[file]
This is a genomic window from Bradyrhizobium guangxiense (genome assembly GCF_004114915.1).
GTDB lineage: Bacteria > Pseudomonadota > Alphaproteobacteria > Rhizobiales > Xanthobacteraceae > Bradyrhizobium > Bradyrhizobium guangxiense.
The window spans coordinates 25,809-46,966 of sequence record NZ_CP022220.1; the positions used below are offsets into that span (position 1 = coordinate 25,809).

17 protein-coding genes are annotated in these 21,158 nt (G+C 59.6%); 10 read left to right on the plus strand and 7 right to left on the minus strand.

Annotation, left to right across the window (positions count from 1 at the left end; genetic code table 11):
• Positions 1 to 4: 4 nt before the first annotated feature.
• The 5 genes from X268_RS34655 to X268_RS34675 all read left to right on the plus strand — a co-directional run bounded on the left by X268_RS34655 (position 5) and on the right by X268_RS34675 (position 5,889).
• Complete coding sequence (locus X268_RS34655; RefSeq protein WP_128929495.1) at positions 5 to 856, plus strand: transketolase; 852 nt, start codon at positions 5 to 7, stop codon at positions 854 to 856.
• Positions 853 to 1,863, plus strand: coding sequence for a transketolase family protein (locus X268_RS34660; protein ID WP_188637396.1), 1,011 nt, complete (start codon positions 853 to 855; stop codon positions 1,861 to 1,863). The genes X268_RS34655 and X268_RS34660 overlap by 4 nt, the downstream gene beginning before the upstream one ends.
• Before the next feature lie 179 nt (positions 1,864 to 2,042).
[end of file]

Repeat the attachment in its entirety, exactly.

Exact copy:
This is a genomic window from Bradyrhizobium guangxiense (genome assembly GCF_004114915.1).
GTDB lineage: Bacteria > Pseudomonadota > Alphaproteobacteria > Rhizobiales > Xanthobacteraceae > Bradyrhizobium > Bradyrhizobium guangxiense.
The window spans coordinates 25,809-46,966 of sequence record NZ_CP022220.1; the positions used below are offsets into that span (position 1 = coordinate 25,809).

17 protein-coding genes are annotated in these 21,158 nt (G+C 59.6%); 10 read left to right on the plus strand and 7 right to left on the minus strand.

Annotation, left to right across the window (positions count from 1 at the left end; genetic code table 11):
• Positions 1 to 4: 4 nt before the first annotated feature.
• The 5 genes from X268_RS34655 to X268_RS34675 all read left to right on the plus strand — a co-directional run bounded on the left by X268_RS34655 (position 5) and on the right by X268_RS34675 (position 5,889).
• Complete coding sequence (locus X268_RS34655; RefSeq protein WP_128929495.1) at positions 5 to 856, plus strand: transketolase; 852 nt, start codon at positions 5 to 7, stop codon at positions 854 to 856.
• Positions 853 to 1,863, plus strand: coding sequence for a transketolase family protein (locus X268_RS34660; protein ID WP_188637396.1), 1,011 nt, complete (start codon positions 853 to 855; stop codon positions 1,861 to 1,863). The genes X268_RS34655 and X268_RS34660 overlap by 4 nt, the downstream gene beginning before the upstream one ends.
• Before the next feature lie 179 nt (positions 1,864 to 2,042).